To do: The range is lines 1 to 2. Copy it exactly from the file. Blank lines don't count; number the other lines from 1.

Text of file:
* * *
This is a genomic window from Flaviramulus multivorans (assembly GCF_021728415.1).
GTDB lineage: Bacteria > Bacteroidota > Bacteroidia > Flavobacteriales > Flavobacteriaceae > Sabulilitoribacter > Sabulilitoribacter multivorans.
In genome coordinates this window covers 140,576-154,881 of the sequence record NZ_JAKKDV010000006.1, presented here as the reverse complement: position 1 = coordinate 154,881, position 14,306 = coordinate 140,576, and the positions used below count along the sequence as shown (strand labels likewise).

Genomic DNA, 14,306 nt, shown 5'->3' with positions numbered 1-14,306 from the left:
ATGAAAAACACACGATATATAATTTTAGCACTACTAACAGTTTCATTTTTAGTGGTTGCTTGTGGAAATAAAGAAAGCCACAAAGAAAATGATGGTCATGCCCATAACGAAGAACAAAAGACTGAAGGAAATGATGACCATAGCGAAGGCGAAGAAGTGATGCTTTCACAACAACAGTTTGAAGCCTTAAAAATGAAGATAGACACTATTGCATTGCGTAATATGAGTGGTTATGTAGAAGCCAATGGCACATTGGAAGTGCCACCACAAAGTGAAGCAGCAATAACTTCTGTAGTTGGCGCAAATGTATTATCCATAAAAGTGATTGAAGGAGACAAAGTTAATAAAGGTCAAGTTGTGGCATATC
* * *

This is a genomic window from Flaviramulus multivorans (assembly GCF_021728415.1).
GTDB lineage: Bacteria > Bacteroidota > Bacteroidia > Flavobacteriales > Flavobacteriaceae > Sabulilitoribacter > Sabulilitoribacter multivorans.